South Africa wins crack papers as Proteas lean on England for answers | South Africa cricket team

SSouth Africa’s 27-round win over England at the Mangaung Oval on Friday kept hopes alive of automatic qualification for the World Cup that England will defend in India in October. They have yet to win the series, however, either in the second game at the same venue on Sunday or in the final game of the series on Wednesday in the Kimberley, 100 miles away.

The Proteas will then need to beat the Netherlands in their last two World Cup Super League games in April to make it into the main draw without having to travel to Harare for the 10-team qualifier in June, which will decide the bottom two spots .

But the team’s struggles in ODI cricket hardly matter compared to the direction the entire professional game was taking a few years ago. A largely ethically bankrupt administration led the governing body, Cricket SA, into inevitable financial bankruptcy.

The new SA20 league, which has been on hiatus for a week while this series takes place, is hopefully the solution to all of CSA’s woes. All six teams in the tournament have been sold to IPL franchises raking in millions of dollars and the domestic game is being restructured to suit their needs.

Even the international schedule has been rearranged to keep them happy; An ODI series against Australia was forfeited earlier this month to ensure the best players were available for the SA20, contributing to the current World Cup disposition.

One advantage for England was the return of opener Jason Roy on Friday after a year in the doldrums, with his exciting 79-ball century due in part to his involvement in the SA20 where he opened batting with fellow national captain Jos Buttler. “The franchise at Paarl Royals has done a great deal for me, they put their arm around me and made me feel really welcome and I really enjoyed my cricket again,” Roy said on Friday.

Paarl Royals’ Jason Roy prepares for a major strike in the SA20. Photo: Rogan Ward/Shutterstock

Buttler said before the ODI series he was naive before his time with the Paarl Royals. He was referring to the financial situation of the game in South Africa.

In the absence of honesty and meaningful leadership from the CSA, the SA Cricketers Association took a trip across the country during which they told their professional players the naked truth: they could all be out of work within a year or two. “We told them the cold, hard truth, and they were happy to hear it,” said SACA chief executive Andrew Breetzke. “It will take some time before the financial situation stabilizes, but at least there is now light at the end of the tunnel.”

“I really enjoyed it, it was a fantastic tournament. I was probably a bit naïve when I came here about how important it is for South Africa and South African cricket,” Buttler said. “I shared a dressing room with these guys. I heard them explain how much they needed a tournament like this and how nice it is to see the cricket stadiums full again and the people watching.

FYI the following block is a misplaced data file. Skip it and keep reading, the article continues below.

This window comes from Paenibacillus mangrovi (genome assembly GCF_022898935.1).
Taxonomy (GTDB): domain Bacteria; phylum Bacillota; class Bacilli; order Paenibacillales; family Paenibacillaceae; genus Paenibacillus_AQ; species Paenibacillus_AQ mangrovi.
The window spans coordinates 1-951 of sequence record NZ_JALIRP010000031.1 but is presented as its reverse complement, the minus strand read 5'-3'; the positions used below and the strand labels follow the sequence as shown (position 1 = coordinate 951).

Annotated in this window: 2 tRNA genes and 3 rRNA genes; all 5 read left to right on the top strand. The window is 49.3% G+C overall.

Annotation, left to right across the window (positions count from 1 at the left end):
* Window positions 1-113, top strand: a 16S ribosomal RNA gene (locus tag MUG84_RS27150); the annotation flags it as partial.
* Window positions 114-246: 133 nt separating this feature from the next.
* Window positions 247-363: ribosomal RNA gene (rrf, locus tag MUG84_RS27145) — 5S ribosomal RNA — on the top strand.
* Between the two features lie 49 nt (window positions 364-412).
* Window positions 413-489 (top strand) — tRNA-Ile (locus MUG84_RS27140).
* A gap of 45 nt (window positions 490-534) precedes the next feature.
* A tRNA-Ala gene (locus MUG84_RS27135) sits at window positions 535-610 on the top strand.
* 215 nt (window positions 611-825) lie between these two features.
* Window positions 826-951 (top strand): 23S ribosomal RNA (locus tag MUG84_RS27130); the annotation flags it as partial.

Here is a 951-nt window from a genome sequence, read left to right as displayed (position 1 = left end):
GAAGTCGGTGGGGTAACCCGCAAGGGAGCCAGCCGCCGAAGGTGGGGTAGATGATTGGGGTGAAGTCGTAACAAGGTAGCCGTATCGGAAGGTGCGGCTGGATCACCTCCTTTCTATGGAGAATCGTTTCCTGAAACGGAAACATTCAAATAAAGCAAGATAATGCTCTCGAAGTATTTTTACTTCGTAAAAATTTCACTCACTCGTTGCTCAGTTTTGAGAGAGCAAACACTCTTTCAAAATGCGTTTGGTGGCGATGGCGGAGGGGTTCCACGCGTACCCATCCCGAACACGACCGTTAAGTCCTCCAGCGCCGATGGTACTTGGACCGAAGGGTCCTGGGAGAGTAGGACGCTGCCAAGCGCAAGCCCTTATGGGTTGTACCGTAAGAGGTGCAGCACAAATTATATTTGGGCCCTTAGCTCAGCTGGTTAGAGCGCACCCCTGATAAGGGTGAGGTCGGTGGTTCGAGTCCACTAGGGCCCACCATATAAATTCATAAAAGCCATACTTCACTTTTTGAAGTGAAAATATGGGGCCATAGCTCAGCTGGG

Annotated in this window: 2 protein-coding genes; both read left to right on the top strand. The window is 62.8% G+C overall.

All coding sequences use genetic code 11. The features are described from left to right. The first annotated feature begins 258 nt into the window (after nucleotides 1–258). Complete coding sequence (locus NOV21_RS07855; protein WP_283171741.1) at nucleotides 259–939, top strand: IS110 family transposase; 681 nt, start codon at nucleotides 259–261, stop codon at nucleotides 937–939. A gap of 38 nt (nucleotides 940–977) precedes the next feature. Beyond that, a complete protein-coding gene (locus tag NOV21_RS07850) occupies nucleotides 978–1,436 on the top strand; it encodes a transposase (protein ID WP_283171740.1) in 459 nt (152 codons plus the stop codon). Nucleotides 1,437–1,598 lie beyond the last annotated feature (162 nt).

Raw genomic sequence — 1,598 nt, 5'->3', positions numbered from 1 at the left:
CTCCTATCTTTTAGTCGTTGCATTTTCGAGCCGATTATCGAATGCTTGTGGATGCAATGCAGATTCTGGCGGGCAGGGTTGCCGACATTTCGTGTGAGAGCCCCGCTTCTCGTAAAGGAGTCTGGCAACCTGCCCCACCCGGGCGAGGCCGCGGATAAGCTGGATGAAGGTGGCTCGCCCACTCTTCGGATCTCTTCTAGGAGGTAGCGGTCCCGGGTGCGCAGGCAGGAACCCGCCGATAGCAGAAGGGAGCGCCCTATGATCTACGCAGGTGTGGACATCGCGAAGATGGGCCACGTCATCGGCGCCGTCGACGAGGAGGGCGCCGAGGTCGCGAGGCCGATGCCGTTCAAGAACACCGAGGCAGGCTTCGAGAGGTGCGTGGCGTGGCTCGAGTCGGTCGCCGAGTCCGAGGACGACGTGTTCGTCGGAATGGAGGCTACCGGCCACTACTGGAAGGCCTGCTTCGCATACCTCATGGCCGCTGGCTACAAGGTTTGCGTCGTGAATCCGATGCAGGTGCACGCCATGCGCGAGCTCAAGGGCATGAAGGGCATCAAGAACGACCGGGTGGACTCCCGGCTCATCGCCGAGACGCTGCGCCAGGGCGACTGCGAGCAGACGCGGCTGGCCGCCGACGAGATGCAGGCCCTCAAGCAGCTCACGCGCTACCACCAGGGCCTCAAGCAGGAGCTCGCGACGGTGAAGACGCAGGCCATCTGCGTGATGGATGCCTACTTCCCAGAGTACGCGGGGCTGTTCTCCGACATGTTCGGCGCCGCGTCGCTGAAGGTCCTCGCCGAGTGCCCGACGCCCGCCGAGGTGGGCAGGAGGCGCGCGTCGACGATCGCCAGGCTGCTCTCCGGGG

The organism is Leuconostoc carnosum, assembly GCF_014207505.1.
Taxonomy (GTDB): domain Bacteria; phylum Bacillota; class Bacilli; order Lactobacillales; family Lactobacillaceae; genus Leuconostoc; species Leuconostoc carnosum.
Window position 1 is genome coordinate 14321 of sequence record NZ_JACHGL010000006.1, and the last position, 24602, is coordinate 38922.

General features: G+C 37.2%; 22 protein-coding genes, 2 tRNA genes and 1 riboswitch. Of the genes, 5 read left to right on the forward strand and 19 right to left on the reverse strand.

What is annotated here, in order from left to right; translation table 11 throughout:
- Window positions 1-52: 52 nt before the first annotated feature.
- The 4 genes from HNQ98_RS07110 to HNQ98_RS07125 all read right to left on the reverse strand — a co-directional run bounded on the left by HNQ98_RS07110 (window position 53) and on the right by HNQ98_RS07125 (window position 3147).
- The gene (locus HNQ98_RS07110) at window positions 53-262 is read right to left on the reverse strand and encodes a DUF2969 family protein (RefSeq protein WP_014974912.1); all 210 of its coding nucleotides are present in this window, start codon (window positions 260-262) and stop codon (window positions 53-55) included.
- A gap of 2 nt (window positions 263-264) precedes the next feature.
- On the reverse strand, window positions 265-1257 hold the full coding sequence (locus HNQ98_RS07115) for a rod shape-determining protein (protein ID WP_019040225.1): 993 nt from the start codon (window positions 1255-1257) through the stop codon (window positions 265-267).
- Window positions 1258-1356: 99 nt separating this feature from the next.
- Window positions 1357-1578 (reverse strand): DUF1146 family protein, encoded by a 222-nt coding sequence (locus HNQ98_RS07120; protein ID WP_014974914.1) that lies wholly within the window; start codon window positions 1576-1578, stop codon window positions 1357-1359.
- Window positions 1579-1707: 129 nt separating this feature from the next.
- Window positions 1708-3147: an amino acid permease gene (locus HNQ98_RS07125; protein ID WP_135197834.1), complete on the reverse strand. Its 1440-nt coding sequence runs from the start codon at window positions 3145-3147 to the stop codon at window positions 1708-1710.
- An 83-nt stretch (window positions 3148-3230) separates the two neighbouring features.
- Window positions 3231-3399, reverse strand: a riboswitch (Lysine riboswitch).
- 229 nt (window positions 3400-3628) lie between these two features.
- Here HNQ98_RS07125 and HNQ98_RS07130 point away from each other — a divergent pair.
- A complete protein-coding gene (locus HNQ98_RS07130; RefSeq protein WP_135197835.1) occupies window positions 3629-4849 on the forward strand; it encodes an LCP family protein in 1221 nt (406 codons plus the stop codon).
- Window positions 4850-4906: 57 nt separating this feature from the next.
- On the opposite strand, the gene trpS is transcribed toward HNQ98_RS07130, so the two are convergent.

“I didn’t really know what a big deal it was, but it was a great tournament. I enjoyed the games and we got really good support in Paarl, it’s a nice line-up there,” said Buttler.

As long as it takes for the SA20 money to seep into the domestic game, it will also take time for the national team to rebuild and become consistently competitive again. For the past 30 years the South Africans have been obsessed with winning a World Cup, now they hope to be at one.

Friday’s victory was due far more to England’s botched 299-run pursuit from an opening 146 than to the home side’s performance. Attitudes and approaches to the game are slowly changing in South Africa, and conservative hitting on a flat field resulted in them being at least 20 runs short of par. Buttler said England were pleased to have limited the home side to 298 for seven.

SA20 league commissioner, former national captain Graeme Smith, says the new tournament will “change the game forever” in the country as Buttler and Roy will be joined by other international stars for local players to learn from and improve their own games . Current national white-ball captain Temba Bavuma said there was nothing wrong with borrowing “ideas” from an England side he described as “pioneers of the new era”.

Without Jonny Bairstow at the top of the rankings and Joe Root and Ben Stokes in the middle, and with Jofra Archer conceding 81 runs from 10 overs, England were far from their best but it is still believed to be the next two Winning games and crashing Bavuma’s team returns to the confusion that has defined their game and the national game for the last three years.

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